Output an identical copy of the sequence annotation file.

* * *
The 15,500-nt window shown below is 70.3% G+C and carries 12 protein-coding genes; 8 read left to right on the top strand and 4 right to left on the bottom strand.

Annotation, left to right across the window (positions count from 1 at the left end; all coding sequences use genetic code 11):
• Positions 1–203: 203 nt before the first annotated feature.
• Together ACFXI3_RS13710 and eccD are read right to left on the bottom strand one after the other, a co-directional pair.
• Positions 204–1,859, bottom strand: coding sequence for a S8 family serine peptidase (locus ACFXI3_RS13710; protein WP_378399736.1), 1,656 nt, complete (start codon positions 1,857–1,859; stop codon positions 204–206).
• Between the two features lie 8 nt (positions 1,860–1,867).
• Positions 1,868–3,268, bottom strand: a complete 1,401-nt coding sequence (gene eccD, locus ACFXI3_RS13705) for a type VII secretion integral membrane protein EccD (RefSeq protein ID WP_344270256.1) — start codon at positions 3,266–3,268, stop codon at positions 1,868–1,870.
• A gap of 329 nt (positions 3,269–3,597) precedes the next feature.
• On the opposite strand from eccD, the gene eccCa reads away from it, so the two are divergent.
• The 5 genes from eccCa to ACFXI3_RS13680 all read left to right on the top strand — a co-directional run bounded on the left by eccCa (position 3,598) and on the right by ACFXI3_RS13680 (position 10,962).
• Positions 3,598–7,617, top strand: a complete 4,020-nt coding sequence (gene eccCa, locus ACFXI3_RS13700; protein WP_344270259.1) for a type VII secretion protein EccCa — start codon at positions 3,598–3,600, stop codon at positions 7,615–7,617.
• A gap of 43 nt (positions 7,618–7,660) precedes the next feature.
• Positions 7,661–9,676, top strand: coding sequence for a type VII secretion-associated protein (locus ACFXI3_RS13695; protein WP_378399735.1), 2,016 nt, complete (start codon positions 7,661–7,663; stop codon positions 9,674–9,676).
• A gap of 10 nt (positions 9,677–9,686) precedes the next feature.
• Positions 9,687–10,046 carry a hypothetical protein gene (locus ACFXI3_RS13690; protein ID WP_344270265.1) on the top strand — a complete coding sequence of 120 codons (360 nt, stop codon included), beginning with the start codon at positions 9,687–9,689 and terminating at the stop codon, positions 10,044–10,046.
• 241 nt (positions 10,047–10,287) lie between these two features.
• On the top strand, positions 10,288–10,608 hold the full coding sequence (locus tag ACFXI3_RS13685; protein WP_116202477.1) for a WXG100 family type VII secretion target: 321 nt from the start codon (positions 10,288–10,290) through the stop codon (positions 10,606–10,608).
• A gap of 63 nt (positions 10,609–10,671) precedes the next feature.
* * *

The 15,500-nt window shown below is 70.3% G+C and carries 12 protein-coding genes; 8 read left to right on the top strand and 4 right to left on the bottom strand.

Annotation, left to right across the window (positions count from 1 at the left end; all coding sequences use genetic code 11):
• Positions 1–203: 203 nt before the first annotated feature.
• Together ACFXI3_RS13710 and eccD are read right to left on the bottom strand one after the other, a co-directional pair.
• Positions 204–1,859, bottom strand: coding sequence for a S8 family serine peptidase (locus ACFXI3_RS13710; protein WP_378399736.1), 1,656 nt, complete (start codon positions 1,857–1,859; stop codon positions 204–206).
• Between the two features lie 8 nt (positions 1,860–1,867).
• Positions 1,868–3,268, bottom strand: a complete 1,401-nt coding sequence (gene eccD, locus ACFXI3_RS13705) for a type VII secretion integral membrane protein EccD (RefSeq protein ID WP_344270256.1) — start codon at positions 3,266–3,268, stop codon at positions 1,868–1,870.
• A gap of 329 nt (positions 3,269–3,597) precedes the next feature.
• On the opposite strand from eccD, the gene eccCa reads away from it, so the two are divergent.
• The 5 genes from eccCa to ACFXI3_RS13680 all read left to right on the top strand — a co-directional run bounded on the left by eccCa (position 3,598) and on the right by ACFXI3_RS13680 (position 10,962).
• Positions 3,598–7,617, top strand: a complete 4,020-nt coding sequence (gene eccCa, locus ACFXI3_RS13700; protein WP_344270259.1) for a type VII secretion protein EccCa — start codon at positions 3,598–3,600, stop codon at positions 7,615–7,617.
• A gap of 43 nt (positions 7,618–7,660) precedes the next feature.
• Positions 7,661–9,676, top strand: coding sequence for a type VII secretion-associated protein (locus ACFXI3_RS13695; protein WP_378399735.1), 2,016 nt, complete (start codon positions 7,661–7,663; stop codon positions 9,674–9,676).
• A gap of 10 nt (positions 9,677–9,686) precedes the next feature.
• Positions 9,687–10,046 carry a hypothetical protein gene (locus ACFXI3_RS13690; protein ID WP_344270265.1) on the top strand — a complete coding sequence of 120 codons (360 nt, stop codon included), beginning with the start codon at positions 9,687–9,689 and terminating at the stop codon, positions 10,044–10,046.
• 241 nt (positions 10,047–10,287) lie between these two features.
• On the top strand, positions 10,288–10,608 hold the full coding sequence (locus tag ACFXI3_RS13685; protein WP_116202477.1) for a WXG100 family type VII secretion target: 321 nt from the start codon (positions 10,288–10,290) through the stop codon (positions 10,606–10,608).
• A gap of 63 nt (positions 10,609–10,671) precedes the next feature.